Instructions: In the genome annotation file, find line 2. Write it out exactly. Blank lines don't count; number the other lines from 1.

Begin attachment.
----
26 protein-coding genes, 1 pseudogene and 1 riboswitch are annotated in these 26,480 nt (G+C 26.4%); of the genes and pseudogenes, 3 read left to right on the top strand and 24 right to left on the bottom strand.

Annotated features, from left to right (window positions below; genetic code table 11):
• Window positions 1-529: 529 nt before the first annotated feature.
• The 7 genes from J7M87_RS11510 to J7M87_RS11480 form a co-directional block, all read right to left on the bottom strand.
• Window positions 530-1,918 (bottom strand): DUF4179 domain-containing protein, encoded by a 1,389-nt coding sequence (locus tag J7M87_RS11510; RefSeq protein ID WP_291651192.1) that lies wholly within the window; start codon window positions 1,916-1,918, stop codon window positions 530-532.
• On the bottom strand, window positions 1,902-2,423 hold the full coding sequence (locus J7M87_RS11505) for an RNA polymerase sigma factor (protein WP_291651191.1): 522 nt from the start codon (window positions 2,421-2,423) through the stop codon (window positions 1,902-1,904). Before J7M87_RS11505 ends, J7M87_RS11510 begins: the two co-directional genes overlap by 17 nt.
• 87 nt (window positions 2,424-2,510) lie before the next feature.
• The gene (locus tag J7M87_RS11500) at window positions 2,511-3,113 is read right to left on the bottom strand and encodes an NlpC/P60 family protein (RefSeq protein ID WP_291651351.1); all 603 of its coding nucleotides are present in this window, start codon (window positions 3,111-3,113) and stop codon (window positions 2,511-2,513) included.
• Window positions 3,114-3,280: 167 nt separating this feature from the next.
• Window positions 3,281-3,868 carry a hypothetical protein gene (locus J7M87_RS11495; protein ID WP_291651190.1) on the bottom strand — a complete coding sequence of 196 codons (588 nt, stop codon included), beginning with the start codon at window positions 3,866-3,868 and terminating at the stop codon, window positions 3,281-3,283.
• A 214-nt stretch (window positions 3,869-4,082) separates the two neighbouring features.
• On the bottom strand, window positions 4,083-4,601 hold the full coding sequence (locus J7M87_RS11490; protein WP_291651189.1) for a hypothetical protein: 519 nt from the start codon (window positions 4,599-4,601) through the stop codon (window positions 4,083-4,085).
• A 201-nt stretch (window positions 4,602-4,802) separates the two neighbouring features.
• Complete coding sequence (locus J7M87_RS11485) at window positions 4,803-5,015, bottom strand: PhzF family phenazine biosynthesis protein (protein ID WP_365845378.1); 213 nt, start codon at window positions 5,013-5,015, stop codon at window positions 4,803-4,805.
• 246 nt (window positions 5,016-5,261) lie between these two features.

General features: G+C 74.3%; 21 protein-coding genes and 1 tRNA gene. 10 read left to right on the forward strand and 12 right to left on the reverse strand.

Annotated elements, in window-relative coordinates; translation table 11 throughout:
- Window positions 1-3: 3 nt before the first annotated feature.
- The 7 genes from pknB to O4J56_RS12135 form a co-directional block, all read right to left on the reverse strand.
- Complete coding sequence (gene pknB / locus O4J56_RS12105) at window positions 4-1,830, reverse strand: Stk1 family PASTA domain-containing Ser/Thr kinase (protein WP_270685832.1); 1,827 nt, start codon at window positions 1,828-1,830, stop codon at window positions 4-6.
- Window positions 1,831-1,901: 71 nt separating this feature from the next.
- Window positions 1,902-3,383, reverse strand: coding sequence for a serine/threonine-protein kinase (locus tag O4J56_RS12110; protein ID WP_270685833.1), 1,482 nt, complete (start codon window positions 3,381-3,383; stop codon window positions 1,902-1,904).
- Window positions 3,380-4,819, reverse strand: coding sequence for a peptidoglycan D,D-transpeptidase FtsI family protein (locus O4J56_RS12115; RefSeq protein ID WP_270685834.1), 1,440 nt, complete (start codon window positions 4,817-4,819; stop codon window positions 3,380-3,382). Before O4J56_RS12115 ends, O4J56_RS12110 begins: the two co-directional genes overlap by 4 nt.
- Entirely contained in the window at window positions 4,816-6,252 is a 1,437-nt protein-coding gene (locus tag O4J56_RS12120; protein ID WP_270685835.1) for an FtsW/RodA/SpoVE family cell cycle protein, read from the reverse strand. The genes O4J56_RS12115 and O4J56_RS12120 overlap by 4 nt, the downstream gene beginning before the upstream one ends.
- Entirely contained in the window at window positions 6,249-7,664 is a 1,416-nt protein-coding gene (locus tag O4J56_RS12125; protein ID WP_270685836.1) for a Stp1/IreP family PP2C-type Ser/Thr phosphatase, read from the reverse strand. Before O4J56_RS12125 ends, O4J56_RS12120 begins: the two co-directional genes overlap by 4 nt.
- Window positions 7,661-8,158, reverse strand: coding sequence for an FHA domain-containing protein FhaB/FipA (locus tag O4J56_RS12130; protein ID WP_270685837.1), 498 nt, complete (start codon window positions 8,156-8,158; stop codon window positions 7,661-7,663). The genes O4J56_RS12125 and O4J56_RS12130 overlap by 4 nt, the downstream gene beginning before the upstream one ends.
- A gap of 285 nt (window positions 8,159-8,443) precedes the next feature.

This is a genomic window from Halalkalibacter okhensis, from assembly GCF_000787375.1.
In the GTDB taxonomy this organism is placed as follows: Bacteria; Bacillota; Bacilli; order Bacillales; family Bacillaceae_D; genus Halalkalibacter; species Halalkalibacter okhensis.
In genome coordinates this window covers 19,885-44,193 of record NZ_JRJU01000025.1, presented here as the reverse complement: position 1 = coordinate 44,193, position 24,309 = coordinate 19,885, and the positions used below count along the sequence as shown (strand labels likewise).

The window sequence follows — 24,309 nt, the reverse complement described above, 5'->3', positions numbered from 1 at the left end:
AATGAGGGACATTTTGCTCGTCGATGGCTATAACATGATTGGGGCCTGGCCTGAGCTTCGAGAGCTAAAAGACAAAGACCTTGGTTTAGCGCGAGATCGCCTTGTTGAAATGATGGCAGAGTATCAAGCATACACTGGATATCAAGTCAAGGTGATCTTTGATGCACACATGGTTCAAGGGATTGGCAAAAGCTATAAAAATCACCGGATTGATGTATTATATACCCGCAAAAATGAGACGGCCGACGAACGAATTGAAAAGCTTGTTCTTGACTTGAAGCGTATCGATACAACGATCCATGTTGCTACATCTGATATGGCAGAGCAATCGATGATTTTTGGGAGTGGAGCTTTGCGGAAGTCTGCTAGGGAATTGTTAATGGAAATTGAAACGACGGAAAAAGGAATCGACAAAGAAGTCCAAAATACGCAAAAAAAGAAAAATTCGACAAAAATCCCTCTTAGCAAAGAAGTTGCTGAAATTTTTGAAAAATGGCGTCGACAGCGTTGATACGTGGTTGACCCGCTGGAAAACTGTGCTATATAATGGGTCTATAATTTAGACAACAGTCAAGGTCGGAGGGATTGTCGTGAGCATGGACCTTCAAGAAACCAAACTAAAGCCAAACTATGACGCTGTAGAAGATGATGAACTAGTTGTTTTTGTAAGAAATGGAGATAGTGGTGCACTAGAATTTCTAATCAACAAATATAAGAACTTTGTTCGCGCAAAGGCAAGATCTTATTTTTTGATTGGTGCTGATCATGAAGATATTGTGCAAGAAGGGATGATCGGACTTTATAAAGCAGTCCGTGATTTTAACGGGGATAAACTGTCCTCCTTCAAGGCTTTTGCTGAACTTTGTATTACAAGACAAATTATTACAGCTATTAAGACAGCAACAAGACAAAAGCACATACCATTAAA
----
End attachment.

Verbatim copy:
Annotated features, from left to right (window positions below; genetic code table 11):